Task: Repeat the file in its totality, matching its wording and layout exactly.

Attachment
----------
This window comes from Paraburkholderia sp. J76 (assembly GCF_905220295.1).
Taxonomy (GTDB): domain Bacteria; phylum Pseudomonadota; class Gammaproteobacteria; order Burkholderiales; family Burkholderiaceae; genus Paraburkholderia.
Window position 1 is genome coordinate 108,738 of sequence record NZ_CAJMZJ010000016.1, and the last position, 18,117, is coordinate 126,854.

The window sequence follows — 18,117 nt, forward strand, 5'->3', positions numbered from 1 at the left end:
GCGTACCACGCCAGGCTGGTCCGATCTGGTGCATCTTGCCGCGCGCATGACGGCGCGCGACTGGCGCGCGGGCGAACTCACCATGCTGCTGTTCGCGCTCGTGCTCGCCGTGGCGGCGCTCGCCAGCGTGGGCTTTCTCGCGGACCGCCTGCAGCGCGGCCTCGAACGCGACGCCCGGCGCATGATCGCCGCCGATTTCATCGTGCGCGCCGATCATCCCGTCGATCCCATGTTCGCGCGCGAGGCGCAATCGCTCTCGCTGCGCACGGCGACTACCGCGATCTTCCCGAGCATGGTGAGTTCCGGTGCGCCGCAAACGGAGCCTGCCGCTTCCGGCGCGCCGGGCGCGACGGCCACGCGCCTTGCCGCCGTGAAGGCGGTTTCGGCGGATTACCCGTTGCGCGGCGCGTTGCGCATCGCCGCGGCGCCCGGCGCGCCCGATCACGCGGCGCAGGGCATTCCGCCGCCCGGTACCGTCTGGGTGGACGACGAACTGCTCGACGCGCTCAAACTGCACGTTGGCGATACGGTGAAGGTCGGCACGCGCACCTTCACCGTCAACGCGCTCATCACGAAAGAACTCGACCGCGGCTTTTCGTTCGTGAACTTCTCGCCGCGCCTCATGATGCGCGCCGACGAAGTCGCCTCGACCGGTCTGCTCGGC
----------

This window comes from Paraburkholderia sp. J76 (assembly GCF_905220295.1).
Taxonomy (GTDB): domain Bacteria; phylum Pseudomonadota; class Gammaproteobacteria; order Burkholderiales; family Burkholderiaceae; genus Paraburkholderia.
Window position 1 is genome coordinate 108,738 of sequence record NZ_CAJMZJ010000016.1, and the last position, 18,117, is coordinate 126,854.

The window sequence follows — 18,117 nt, forward strand, 5'->3', positions numbered from 1 at the left end:
GCGTACCACGCCAGGCTGGTCCGATCTGGTGCATCTTGCCGCGCGCATGACGGCGCGCGACTGGCGCGCGGGCGAACTCACCATGCTGCTGTTCGCGCTCGTGCTCGCCGTGGCGGCGCTCGCCAGCGTGGGCTTTCTCGCGGACCGCCTGCAGCGCGGCCTCGAACGCGACGCCCGGCGCATGATCGCCGCCGATTTCATCGTGCGCGCCGATCATCCCGTCGATCCCATGTTCGCGCGCGAGGCGCAATCGCTCTCGCTGCGCACGGCGACTACCGCGATCTTCCCGAGCATGGTGAGTTCCGGTGCGCCGCAAACGGAGCCTGCCGCTTCCGGCGCGCCGGGCGCGACGGCCACGCGCCTTGCCGCCGTGAAGGCGGTTTCGGCGGATTACCCGTTGCGCGGCGCGTTGCGCATCGCCGCGGCGCCCGGCGCGCCCGATCACGCGGCGCAGGGCATTCCGCCGCCCGGTACCGTCTGGGTGGACGACGAACTGCTCGACGCGCTCAAACTGCACGTTGGCGATACGGTGAAGGTCGGCACGCGCACCTTCACCGTCAACGCGCTCATCACGAAAGAACTCGACCGCGGCTTTTCGTTCGTGAACTTCTCGCCGCGCCTCATGATGCGCGCCGACGAAGTCGCCTCGACCGGTCTGCTCGGC